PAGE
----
The first few tacks I had a very mixed feeling, on the one hand the Super Ride is easier to plan, accelerates better and is faster than the Freestyle Wave, and these features are due to the longer shape and clearer vee. On the other hand, on the first day I was really struggling with the step gybe, where it was very difficult for me to keep up the glide on the exit. As it turned out later, the problem did not lie in the board, but in my step gybe technique (the gybe in the glide, when we first move the legs and then flip the sail), which was slightly "rusty" over the years of sailing on freestyle boards. From the perspective of writing this text, I insisted that if this is a freeride / freerace board, I have to do step gybe, because it's more race-like. Already at the first attempt of the power gybe (first we flip the sail, and then we move the legs) the board easily drove off my gybe plaining. Nevertheless, after a quick analysis of my step gybe's, I found errors, after eliminating them, I drove them in full slide during the next session. Nevertheless, I should not write about my handicap here, but about the board itself. With this argument, I just wanted to emphasize that it is not always the equipment's fault, that something is not going well for us😉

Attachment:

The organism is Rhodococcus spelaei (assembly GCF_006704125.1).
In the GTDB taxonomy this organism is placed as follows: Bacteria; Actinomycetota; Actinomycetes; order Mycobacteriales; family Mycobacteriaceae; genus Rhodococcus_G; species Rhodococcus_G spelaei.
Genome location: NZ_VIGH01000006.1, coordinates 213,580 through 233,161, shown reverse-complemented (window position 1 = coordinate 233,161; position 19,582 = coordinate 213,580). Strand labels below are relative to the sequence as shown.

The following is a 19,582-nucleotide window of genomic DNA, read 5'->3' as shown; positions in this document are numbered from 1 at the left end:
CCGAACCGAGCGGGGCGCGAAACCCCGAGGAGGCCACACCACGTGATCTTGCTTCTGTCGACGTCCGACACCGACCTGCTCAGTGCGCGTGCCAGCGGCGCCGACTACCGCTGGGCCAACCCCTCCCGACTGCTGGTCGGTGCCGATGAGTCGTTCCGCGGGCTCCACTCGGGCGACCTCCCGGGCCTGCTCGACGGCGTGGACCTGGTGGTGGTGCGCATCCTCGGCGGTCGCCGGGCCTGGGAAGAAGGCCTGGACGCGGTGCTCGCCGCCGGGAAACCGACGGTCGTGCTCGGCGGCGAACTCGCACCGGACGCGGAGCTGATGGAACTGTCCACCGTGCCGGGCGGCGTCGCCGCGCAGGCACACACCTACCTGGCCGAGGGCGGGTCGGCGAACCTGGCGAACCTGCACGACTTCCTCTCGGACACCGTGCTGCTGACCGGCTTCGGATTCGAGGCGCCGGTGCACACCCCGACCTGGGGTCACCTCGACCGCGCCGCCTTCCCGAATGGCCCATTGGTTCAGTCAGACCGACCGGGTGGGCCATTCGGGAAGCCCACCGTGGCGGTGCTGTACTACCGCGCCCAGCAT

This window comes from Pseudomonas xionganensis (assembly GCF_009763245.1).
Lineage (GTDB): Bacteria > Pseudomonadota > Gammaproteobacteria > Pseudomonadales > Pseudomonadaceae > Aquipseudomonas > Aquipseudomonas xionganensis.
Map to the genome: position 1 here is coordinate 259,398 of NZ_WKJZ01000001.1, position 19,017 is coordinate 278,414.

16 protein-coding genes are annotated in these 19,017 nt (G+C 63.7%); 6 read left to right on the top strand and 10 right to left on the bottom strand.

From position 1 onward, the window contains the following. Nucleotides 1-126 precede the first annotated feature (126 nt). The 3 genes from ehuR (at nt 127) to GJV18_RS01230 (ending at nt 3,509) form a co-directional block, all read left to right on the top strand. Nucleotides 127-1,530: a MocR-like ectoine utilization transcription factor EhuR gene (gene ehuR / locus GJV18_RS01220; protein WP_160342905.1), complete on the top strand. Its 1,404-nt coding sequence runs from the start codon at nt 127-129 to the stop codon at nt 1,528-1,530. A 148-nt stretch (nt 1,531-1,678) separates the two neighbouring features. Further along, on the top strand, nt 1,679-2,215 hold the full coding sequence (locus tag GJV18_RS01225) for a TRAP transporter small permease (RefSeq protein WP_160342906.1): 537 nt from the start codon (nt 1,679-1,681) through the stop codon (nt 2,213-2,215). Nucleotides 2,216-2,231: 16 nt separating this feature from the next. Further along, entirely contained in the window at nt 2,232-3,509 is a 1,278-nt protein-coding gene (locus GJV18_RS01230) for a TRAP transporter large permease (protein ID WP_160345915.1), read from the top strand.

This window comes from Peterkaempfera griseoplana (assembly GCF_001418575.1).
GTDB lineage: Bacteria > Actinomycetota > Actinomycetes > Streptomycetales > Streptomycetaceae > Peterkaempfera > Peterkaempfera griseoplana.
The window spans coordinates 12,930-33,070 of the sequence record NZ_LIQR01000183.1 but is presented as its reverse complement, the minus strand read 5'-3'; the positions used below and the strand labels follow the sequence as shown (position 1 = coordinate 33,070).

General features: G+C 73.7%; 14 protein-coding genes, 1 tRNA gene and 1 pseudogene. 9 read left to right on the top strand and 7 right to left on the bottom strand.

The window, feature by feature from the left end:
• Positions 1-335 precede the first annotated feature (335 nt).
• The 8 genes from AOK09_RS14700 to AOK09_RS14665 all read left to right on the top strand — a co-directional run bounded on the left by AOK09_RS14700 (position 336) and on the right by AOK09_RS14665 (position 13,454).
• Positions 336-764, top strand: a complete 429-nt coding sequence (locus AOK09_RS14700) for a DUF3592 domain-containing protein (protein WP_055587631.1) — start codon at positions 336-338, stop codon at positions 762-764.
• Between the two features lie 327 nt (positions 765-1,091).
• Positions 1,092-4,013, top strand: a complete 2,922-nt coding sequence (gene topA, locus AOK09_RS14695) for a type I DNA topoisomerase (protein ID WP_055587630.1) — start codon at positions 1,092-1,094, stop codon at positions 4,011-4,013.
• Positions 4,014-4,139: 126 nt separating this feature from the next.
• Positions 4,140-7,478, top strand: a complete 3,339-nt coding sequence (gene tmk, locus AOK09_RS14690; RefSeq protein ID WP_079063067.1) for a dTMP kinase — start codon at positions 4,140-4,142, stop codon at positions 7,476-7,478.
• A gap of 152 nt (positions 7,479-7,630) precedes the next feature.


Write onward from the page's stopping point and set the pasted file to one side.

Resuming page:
On the tack Super Ride, as I mentioned before, it fires up quickly, and its longer shape in sizes 113, 124 and 139 will be appreciated by less experienced windsurfers, because the board plans passively really well. Of course, if our skills are more advanced, we don't have to think about it and as soon as we feel a bit of power, we can put a foot in the front footstrap, add a light pump and we fly! Despite its ease of planning, I think the Magic Ride will definitely be better for learning and controlling the first glides. In the glide, the Super Ride shows a real claw, where it accelerates very eagerly, and its cruising speed and top speed are higher than on the Freestyle Wave. The board, giving us a sense of self-confidence and traction, even asks you to put some more pressure on it.  Here is something that shows the difference between a Super Ride freeride / freerace board and a Freestyle Wave freemove / bump & jump board. The Super Ride, led flat, emerges strongly above the water and, flies on a bay chop, even flies over it. Personally, I would say Super Ride, however it sounds, is stiffer than the Freestyle Wave. Of course, it is more about the construction of the bottom (namely the concaves) rather than stiffness itself. It manifests in the fact that it is easier for us to maintain high speed, but at the cost of a bit of comfort, because hitting a larger wave with the bottom is more much more felt on our body. This is something I wrote about in the review of the Freestyle Wave, which: "Suuuper lightly flew through the bay chop giving a lot of control and not bouncing like a sports car on cobblestones." On Super Ride we feel more like on a slalom board, whose unskillful handling can cause a lot of problems in control and the aforementioned jumping feeling. Fortunately, this board is easier than a slalom board and it is very easy to push it harder. As soon as we press the Super Ride on the fin, chop is no longer terrible for us, and high speeds are wide open for us! As for the comfort on the tack itself, this is something I must mention, because it rarely happens that I spend more than 2 hours in a single session. In the case of Super Ride, sessions of 3.5-4 hours were not a problem! Many possibilities of footstrap positioning, as well as a slightly rounded deck make the position of the feet very comfortable and longer tacks are not a problem